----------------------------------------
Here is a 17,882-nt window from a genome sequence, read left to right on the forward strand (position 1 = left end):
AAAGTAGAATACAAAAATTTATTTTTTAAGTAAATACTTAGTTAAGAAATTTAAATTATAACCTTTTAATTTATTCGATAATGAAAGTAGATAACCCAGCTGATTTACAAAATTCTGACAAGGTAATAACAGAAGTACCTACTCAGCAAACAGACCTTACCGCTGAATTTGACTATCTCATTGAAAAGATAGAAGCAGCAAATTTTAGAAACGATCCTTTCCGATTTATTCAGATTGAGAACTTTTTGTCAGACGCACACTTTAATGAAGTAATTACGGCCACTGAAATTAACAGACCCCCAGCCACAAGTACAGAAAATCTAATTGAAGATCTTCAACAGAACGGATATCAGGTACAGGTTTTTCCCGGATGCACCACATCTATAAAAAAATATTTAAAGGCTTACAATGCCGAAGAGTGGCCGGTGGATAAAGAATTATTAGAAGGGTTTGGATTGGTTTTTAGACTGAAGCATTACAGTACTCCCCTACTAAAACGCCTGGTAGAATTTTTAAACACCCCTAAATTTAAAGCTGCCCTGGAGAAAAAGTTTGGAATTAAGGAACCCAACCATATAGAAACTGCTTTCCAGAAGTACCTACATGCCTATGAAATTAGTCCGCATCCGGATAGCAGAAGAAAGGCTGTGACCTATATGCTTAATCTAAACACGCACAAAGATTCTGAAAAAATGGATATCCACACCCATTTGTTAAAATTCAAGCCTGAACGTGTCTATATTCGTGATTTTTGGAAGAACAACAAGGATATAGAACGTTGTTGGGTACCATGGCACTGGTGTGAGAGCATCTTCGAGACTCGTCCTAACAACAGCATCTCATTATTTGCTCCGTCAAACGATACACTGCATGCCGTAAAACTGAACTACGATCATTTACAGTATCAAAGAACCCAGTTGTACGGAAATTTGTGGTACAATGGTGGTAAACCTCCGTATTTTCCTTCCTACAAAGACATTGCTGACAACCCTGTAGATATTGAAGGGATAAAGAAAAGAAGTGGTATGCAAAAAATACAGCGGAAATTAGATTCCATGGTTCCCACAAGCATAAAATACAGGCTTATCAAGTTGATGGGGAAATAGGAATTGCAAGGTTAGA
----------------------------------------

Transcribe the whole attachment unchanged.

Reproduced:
Here is a 17,882-nt window from a genome sequence, read left to right on the forward strand (position 1 = left end):
AAAGTAGAATACAAAAATTTATTTTTTAAGTAAATACTTAGTTAAGAAATTTAAATTATAACCTTTTAATTTATTCGATAATGAAAGTAGATAACCCAGCTGATTTACAAAATTCTGACAAGGTAATAACAGAAGTACCTACTCAGCAAACAGACCTTACCGCTGAATTTGACTATCTCATTGAAAAGATAGAAGCAGCAAATTTTAGAAACGATCCTTTCCGATTTATTCAGATTGAGAACTTTTTGTCAGACGCACACTTTAATGAAGTAATTACGGCCACTGAAATTAACAGACCCCCAGCCACAAGTACAGAAAATCTAATTGAAGATCTTCAACAGAACGGATATCAGGTACAGGTTTTTCCCGGATGCACCACATCTATAAAAAAATATTTAAAGGCTTACAATGCCGAAGAGTGGCCGGTGGATAAAGAATTATTAGAAGGGTTTGGATTGGTTTTTAGACTGAAGCATTACAGTACTCCCCTACTAAAACGCCTGGTAGAATTTTTAAACACCCCTAAATTTAAAGCTGCCCTGGAGAAAAAGTTTGGAATTAAGGAACCCAACCATATAGAAACTGCTTTCCAGAAGTACCTACATGCCTATGAAATTAGTCCGCATCCGGATAGCAGAAGAAAGGCTGTGACCTATATGCTTAATCTAAACACGCACAAAGATTCTGAAAAAATGGATATCCACACCCATTTGTTAAAATTCAAGCCTGAACGTGTCTATATTCGTGATTTTTGGAAGAACAACAAGGATATAGAACGTTGTTGGGTACCATGGCACTGGTGTGAGAGCATCTTCGAGACTCGTCCTAACAACAGCATCTCATTATTTGCTCCGTCAAACGATACACTGCATGCCGTAAAACTGAACTACGATCATTTACAGTATCAAAGAACCCAGTTGTACGGAAATTTGTGGTACAATGGTGGTAAACCTCCGTATTTTCCTTCCTACAAAGACATTGCTGACAACCCTGTAGATATTGAAGGGATAAAGAAAAGAAGTGGTATGCAAAAAATACAGCGGAAATTAGATTCCATGGTTCCCACAAGCATAAAATACAGGCTTATCAAGTTGATGGGGAAATAGGAATTGCAAGGTTAGA